“There was a revolving door of secretaries and assistants, and he’d call them at all times of the day. The way he spoke to them and the tone of voice — he treated them as dispensable. You needed a very thick skin to be there,” Gary, a former employee, said.
Gary added that Marovac had a “lack of respect for the opposite sex” and was always surrounded with “young, pretty women”.
A lot of interns passed through DN’s offices over the years, former employees told Sifted.
“I was always astounded that every intern had similar traits. They were all ‘easy on the eye',” Gary said.
Mary said that Marovac seemed to vet interns based on their looks: “He’d walk out of interviews and say ‘Oh my god, hasn’t she got a beautiful arse on her,’ or ‘Oh my god, not that fat elephant’.”
Another former employee, Kai, said that he felt that he had to prevent a promising female intern from meeting Marovac early in the hiring process. “I had to have an early conversation with our team that she couldn’t be put in front of Nenad until after the technical assessment, as he would just hire her based on her looks,” he told Sifted. “We literally had to manage around the issue.”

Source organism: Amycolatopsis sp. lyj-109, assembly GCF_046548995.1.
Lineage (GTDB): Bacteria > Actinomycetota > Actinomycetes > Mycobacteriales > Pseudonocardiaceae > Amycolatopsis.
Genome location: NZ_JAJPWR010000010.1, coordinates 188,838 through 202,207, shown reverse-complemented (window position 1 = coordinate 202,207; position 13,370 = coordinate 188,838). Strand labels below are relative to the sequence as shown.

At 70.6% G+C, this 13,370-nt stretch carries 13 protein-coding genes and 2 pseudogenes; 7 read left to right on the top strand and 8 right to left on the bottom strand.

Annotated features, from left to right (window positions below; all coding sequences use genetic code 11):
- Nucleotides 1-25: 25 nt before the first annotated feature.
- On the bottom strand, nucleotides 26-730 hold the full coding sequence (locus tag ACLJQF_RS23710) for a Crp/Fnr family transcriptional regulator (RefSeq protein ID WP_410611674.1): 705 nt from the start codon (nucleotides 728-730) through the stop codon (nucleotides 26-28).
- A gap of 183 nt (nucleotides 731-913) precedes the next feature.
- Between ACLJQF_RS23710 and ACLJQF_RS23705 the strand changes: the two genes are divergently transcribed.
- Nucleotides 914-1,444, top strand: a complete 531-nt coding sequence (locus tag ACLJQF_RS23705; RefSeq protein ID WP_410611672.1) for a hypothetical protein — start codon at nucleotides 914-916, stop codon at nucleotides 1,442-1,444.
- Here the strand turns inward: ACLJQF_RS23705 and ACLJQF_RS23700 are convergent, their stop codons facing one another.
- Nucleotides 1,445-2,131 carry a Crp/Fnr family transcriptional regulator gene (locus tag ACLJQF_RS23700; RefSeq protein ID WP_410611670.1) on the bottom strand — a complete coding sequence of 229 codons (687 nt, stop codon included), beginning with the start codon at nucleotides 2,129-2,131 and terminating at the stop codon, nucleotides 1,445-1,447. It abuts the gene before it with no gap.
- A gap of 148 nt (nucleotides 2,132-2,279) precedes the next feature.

Mary said that it was common knowledge that Marovac was sleeping with one of his interns at the time she was working there. “He used to buy her lots of clothes in exchange for sex. Everyone knew he was having sex with this person,” she said.
Kai said he was aware of similar stories during his time at DN.
“There was stuff going on with the interns that should not have,” he said. “I spoke to someone on the team who’d told me she’d been sleeping with Nenad while she was an intern.”
Olivia told Sifted that Marovac, 56, had a number of office relationships with younger women while she was working at the fund.
While former employees say Marovac sought relationships with some employees, others were the target of bullying, Mary alleged.
“He would say, ‘Don't you think it’s time to lose weight, get out of my office,’ or ‘What are you smiling about? If I had a face like you I wouldn't smile,’ or ‘I don’t want any more ugly people in the office,’” she claimed. “The bullying and the way he spoke to me got worse the longer I was there.”
Mary said that she felt that Marovac revelled in making women feel emotionally insecure.
“He wanted to see every woman in there cry. He’d walk in and say ‘Great, another one’s cried’,” she said.